Converting paper-based workflow sheets into an electronic format is a simple idea that has taken on a life of its own. From accountancy to project management, the ability to run formulae and segment business data has been invaluable.
By providing a common method for identifying data, Extensible Markup Language has become the cornerstone of electronic business-to-business transactions. The human-readable XML data tags enable web pages to function like database records, both containing and describing data.
Virtualisation removes some of the constraints that hardware has traditionally placed on software. By enabling multiple operating systems to run on a single server, for example, the approach allows IT managers to squeeze more from their IT assets. As data volumes expand, so will virtualisation technologies.
Simple Network Management Protocol has become increasingly important as corporate networks expand. Part of the IP suite, it is used to monitor devices and software on a network and alert managers to potential problems.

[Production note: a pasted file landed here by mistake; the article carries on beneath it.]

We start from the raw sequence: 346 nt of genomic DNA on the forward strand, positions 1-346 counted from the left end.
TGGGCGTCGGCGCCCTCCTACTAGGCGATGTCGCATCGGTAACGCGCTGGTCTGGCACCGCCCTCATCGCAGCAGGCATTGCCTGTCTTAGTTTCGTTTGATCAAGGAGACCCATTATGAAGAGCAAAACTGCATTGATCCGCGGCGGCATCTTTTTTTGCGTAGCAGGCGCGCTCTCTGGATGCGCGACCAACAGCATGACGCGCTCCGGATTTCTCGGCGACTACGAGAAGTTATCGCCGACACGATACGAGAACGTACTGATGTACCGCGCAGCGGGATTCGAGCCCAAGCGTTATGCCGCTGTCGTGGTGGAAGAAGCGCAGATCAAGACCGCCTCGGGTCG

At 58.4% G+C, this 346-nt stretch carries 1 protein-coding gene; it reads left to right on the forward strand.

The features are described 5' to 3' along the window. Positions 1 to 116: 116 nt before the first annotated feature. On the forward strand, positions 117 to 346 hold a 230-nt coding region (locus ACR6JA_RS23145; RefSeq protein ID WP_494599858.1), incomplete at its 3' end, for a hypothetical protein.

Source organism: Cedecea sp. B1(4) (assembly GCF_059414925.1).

Customer relationship management software has enabled businesses to draw together all the records they hold on an individual or company. As well as reducing duplication, this has enabled firms to identify opportunities for targeted marketing and cross-selling of products.
Your big names
Outside the main choices for greatest software, the most popular readers’ suggestions were:
3. Word processor
4. Object orientation
5. Linux/open source
6. C languages
Readers show their roots with Space Invaders vote
A 1970s arcade game may seem a strange choice as one of the software greats, but Space Invaders introduced many Computer Weekly readers to the wonderful world of IT.
Designed by Toshihiro Nishikado in 1978, the arcade game was originally manufactured by Taito. Variations on the game then spread across the world on Ataris, Commodores and other early home PCs.
Although simplistic by today’s standards, Space Invaders – along with contemporaries such as Pac-Man and Breakout – was the forerunner of today’s multibillion-pound global video gaming industry.
Perhaps more importantly for the IT industry, the game led thousands of households, under pressure from their children, to get a home PC. By the end of the 1980s, computers were second nature to an entire generation, priming them for the internet revolution and the rise of IT-enabled business.